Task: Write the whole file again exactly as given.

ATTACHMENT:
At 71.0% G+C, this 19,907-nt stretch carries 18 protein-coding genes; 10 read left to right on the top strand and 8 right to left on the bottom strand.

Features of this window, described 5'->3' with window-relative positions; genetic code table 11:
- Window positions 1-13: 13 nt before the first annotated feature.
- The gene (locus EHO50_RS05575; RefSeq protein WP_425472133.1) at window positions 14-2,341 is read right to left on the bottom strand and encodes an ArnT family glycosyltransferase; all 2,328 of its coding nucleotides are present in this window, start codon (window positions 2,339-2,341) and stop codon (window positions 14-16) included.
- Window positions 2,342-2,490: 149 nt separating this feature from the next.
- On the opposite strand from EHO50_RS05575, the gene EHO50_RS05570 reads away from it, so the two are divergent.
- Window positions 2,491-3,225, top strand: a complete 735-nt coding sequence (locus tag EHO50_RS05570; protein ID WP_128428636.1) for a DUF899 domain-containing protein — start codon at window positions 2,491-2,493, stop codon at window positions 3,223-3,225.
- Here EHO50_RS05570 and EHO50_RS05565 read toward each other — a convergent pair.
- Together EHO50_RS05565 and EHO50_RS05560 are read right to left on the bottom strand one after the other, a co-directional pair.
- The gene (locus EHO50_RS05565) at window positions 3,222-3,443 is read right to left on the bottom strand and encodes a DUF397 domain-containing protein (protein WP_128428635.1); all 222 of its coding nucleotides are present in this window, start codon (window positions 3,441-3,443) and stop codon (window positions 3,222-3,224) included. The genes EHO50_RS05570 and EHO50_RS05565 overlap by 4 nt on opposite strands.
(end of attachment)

At 71.0% G+C, this 19,907-nt stretch carries 18 protein-coding genes; 10 read left to right on the top strand and 8 right to left on the bottom strand.

Features of this window, described 5'->3' with window-relative positions; genetic code table 11:
- Window positions 1-13: 13 nt before the first annotated feature.
- The gene (locus EHO50_RS05575; RefSeq protein WP_425472133.1) at window positions 14-2,341 is read right to left on the bottom strand and encodes an ArnT family glycosyltransferase; all 2,328 of its coding nucleotides are present in this window, start codon (window positions 2,339-2,341) and stop codon (window positions 14-16) included.
- Window positions 2,342-2,490: 149 nt separating this feature from the next.
- On the opposite strand from EHO50_RS05575, the gene EHO50_RS05570 reads away from it, so the two are divergent.
- Window positions 2,491-3,225, top strand: a complete 735-nt coding sequence (locus tag EHO50_RS05570; protein ID WP_128428636.1) for a DUF899 domain-containing protein — start codon at window positions 2,491-2,493, stop codon at window positions 3,223-3,225.
- Here EHO50_RS05570 and EHO50_RS05565 read toward each other — a convergent pair.
- Together EHO50_RS05565 and EHO50_RS05560 are read right to left on the bottom strand one after the other, a co-directional pair.
- The gene (locus EHO50_RS05565) at window positions 3,222-3,443 is read right to left on the bottom strand and encodes a DUF397 domain-containing protein (protein WP_128428635.1); all 222 of its coding nucleotides are present in this window, start codon (window positions 3,441-3,443) and stop codon (window positions 3,222-3,224) included. The genes EHO50_RS05570 and EHO50_RS05565 overlap by 4 nt on opposite strands.